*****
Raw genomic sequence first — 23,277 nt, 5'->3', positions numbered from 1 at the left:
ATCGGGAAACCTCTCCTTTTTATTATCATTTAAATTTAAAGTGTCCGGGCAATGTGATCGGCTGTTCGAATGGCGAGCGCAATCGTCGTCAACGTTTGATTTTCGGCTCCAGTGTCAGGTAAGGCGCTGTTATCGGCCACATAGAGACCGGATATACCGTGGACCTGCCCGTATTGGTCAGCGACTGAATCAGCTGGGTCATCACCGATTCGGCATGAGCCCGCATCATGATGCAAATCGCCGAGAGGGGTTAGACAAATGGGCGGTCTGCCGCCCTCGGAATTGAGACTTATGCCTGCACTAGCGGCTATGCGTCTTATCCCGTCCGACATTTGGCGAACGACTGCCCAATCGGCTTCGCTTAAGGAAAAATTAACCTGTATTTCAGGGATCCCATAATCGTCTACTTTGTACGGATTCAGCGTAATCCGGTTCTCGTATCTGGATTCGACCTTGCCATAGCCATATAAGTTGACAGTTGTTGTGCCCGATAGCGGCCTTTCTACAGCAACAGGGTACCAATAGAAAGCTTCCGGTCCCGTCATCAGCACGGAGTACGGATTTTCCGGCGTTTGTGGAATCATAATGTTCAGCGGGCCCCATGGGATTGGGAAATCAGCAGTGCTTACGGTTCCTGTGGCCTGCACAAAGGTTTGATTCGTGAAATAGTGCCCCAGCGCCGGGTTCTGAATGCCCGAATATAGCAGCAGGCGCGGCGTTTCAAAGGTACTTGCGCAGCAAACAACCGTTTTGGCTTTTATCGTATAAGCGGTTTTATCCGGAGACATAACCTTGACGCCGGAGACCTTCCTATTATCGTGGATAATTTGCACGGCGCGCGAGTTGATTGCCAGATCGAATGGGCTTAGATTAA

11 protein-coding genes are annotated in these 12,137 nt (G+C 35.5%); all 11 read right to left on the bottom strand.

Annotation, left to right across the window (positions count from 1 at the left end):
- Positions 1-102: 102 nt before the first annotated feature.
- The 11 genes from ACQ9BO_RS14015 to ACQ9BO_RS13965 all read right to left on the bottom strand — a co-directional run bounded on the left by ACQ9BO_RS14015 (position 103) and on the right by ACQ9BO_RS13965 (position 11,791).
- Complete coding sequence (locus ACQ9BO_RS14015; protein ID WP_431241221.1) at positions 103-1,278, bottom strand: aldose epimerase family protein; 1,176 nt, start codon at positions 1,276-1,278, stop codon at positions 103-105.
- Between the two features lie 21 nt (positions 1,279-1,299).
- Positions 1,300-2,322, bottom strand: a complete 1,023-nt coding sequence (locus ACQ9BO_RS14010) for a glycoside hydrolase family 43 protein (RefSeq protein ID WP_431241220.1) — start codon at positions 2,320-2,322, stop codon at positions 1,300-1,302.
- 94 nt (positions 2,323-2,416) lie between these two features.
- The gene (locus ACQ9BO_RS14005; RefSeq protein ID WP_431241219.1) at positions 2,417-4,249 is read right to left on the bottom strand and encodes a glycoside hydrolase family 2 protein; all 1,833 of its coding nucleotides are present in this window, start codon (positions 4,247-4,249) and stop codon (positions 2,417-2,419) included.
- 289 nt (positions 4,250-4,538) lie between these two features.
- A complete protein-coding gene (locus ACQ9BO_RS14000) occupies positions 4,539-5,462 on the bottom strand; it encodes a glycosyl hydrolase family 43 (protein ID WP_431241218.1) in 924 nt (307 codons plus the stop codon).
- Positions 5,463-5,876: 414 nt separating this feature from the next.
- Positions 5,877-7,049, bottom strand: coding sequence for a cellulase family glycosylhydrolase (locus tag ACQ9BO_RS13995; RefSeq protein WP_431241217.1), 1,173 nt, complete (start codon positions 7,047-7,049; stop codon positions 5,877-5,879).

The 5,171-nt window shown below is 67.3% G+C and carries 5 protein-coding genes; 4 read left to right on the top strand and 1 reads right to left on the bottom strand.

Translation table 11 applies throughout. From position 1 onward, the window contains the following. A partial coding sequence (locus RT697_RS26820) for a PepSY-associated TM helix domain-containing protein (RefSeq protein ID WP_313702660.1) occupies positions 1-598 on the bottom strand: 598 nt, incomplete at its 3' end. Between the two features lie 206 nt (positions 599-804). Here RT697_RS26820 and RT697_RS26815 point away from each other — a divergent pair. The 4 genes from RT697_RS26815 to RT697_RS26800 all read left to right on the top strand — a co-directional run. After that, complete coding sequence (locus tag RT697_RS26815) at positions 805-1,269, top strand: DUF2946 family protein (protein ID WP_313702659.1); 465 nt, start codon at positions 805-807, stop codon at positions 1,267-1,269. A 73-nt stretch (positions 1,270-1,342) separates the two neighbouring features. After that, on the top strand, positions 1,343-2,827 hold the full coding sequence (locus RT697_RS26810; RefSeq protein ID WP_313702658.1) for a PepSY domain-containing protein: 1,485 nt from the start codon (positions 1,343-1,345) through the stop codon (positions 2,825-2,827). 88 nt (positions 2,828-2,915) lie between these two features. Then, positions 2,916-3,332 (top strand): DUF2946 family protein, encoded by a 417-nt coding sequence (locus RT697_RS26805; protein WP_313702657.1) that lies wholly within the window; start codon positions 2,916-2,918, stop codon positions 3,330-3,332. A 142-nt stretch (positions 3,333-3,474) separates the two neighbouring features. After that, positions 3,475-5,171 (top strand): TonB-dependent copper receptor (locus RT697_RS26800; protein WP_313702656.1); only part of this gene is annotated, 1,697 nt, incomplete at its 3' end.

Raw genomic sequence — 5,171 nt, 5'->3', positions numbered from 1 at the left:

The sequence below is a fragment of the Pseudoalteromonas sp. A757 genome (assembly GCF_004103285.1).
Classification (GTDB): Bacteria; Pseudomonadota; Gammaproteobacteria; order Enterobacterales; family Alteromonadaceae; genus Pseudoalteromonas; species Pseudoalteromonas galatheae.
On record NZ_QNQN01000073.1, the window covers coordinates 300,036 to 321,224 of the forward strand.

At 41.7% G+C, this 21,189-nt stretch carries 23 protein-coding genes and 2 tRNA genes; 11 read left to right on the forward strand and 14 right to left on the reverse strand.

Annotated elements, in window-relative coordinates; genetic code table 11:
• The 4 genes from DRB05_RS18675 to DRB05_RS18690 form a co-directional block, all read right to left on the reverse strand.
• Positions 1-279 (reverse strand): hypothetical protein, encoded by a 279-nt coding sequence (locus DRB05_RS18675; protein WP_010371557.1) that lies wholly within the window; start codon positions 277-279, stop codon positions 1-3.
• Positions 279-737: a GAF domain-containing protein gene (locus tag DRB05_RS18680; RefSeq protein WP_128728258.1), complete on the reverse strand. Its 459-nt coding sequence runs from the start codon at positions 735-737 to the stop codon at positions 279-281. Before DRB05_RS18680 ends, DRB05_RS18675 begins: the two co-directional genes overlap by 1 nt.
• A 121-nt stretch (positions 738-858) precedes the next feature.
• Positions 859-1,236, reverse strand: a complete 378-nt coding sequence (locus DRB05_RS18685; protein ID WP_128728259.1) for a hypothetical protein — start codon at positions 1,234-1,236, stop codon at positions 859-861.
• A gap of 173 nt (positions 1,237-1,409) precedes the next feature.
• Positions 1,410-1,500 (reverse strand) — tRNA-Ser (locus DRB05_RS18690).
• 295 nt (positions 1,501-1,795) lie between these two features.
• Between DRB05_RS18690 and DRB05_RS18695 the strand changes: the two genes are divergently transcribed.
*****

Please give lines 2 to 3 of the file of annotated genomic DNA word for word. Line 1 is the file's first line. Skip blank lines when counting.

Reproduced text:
ATCGGGAAACCTCTCCTTTTTATTATCATTTAAATTTAAAGTGTCCGGGCAATGTGATCGGCTGTTCGAATGGCGAGCGCAATCGTCGTCAACGTTTGATTTTCGGCTCCAGTGTCAGGTAAGGCGCTGTTATCGGCCACATAGAGACCGGATATACCGTGGACCTGCCCGTATTGGTCAGCGACTGAATCAGCTGGGTCATCACCGATTCGGCATGAGCCCGCATCATGATGCAAATCGCCGAGAGGGGTTAGACAAATGGGCGGTCTGCCGCCCTCGGAATTGAGACTTATGCCTGCACTAGCGGCTATGCGTCTTATCCCGTCCGACATTTGGCGAACGACTGCCCAATCGGCTTCGCTTAAGGAAAAATTAACCTGTATTTCAGGGATCCCATAATCGTCTACTTTGTACGGATTCAGCGTAATCCGGTTCTCGTATCTGGATTCGACCTTGCCATAGCCATATAAGTTGACAGTTGTTGTGCCCGATAGCGGCCTTTCTACAGCAACAGGGTACCAATAGAAAGCTTCCGGTCCCGTCATCAGCACGGAGTACGGATTTTCCGGCGTTTGTGGAATCATAATGTTCAGCGGGCCCCATGGGATTGGGAAATCAGCAGTGCTTACGGTTCCTGTGGCCTGCACAAAGGTTTGATTCGTGAAATAGTGCCCCAGCGCCGGGTTCTGAATGCCCGAATATAGCAGCAGGCGCGGCGTTTCAAAGGTACTTGCGCAGCAAACAACCGTTTTGGCTTTTATCGTATAAGCGGTTTTATCCGGAGACATAACCTTGACGCCGGAGACCTTCCTATTATCGTGGATAATTTGCACGGCGCGCGAGTTGATTGCCAGATCGAATGGGCTTAGATTAA

11 protein-coding genes are annotated in these 12,137 nt (G+C 35.5%); all 11 read right to left on the bottom strand.